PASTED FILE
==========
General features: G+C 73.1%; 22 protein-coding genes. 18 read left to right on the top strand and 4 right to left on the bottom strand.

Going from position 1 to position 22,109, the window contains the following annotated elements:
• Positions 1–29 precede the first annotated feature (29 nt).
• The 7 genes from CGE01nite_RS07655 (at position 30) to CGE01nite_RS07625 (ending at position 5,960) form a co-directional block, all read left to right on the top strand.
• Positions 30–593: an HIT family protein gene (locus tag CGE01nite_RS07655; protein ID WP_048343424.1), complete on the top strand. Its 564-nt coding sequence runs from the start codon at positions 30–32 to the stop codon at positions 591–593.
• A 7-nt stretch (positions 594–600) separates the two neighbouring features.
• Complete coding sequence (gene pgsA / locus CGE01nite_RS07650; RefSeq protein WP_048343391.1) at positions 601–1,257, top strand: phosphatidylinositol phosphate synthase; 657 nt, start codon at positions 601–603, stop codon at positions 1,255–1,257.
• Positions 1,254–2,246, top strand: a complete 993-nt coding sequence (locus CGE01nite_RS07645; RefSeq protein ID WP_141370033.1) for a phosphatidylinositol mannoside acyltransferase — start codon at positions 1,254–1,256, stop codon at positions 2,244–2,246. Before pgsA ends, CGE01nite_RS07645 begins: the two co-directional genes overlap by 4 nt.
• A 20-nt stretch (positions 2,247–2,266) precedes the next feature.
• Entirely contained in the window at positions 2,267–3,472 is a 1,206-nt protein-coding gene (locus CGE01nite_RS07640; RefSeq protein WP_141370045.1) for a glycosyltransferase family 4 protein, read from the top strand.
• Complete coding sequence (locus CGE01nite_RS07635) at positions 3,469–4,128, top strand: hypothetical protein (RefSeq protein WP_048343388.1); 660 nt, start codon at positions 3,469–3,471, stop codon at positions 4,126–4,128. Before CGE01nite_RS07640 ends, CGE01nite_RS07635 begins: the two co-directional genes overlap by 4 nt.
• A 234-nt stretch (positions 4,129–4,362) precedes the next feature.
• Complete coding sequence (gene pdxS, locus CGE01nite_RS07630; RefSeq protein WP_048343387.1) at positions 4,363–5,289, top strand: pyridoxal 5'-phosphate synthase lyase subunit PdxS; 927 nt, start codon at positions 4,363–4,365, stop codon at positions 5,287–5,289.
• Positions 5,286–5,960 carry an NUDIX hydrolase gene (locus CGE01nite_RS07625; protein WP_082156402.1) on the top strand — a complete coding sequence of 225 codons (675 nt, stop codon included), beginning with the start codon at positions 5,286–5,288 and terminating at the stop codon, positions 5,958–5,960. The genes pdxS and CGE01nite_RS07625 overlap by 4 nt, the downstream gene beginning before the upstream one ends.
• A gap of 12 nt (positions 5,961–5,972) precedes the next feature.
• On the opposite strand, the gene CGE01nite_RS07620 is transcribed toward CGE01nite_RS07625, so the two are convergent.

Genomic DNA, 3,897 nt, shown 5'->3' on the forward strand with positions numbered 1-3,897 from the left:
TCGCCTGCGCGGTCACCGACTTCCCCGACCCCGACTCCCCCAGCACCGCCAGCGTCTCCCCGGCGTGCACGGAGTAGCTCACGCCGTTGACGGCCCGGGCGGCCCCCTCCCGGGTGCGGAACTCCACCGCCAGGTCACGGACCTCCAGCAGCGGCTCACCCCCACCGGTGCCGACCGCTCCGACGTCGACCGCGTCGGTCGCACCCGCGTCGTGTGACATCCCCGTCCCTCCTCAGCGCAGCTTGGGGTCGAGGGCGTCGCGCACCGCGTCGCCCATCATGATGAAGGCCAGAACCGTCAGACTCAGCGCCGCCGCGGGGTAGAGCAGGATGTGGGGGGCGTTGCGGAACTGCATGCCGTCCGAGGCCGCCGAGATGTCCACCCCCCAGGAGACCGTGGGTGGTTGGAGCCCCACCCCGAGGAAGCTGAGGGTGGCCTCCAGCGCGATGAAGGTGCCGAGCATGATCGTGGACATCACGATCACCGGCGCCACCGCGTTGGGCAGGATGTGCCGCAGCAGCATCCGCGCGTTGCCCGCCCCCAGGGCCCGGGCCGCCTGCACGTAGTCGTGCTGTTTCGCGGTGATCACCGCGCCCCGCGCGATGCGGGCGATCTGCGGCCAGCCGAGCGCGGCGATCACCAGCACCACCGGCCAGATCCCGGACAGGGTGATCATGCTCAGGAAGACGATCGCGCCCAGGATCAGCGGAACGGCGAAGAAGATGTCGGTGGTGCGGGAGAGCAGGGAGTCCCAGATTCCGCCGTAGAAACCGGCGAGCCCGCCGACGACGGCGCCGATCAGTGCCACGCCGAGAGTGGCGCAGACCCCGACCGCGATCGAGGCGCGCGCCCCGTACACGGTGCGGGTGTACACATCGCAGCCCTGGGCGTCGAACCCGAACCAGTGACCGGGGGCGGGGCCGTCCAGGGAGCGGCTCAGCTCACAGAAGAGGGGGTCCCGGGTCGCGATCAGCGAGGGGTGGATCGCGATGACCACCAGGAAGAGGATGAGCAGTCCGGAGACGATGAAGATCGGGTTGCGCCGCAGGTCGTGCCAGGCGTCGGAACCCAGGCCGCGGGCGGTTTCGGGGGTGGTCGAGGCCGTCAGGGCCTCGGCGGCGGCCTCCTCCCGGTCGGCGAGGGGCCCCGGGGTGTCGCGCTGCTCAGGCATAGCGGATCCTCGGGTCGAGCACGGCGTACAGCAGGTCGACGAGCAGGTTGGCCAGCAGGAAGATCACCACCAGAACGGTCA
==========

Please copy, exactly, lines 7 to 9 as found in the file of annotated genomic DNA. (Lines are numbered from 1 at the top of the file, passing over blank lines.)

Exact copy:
• Complete coding sequence (gene pgsA / locus CGE01nite_RS07650; RefSeq protein WP_048343391.1) at positions 601–1,257, top strand: phosphatidylinositol phosphate synthase; 657 nt, start codon at positions 601–603, stop codon at positions 1,255–1,257.
• Positions 1,254–2,246, top strand: a complete 993-nt coding sequence (locus CGE01nite_RS07645; RefSeq protein ID WP_141370033.1) for a phosphatidylinositol mannoside acyltransferase — start codon at positions 1,254–1,256, stop codon at positions 2,244–2,246. Before pgsA ends, CGE01nite_RS07645 begins: the two co-directional genes overlap by 4 nt.
• A 20-nt stretch (positions 2,247–2,266) precedes the next feature.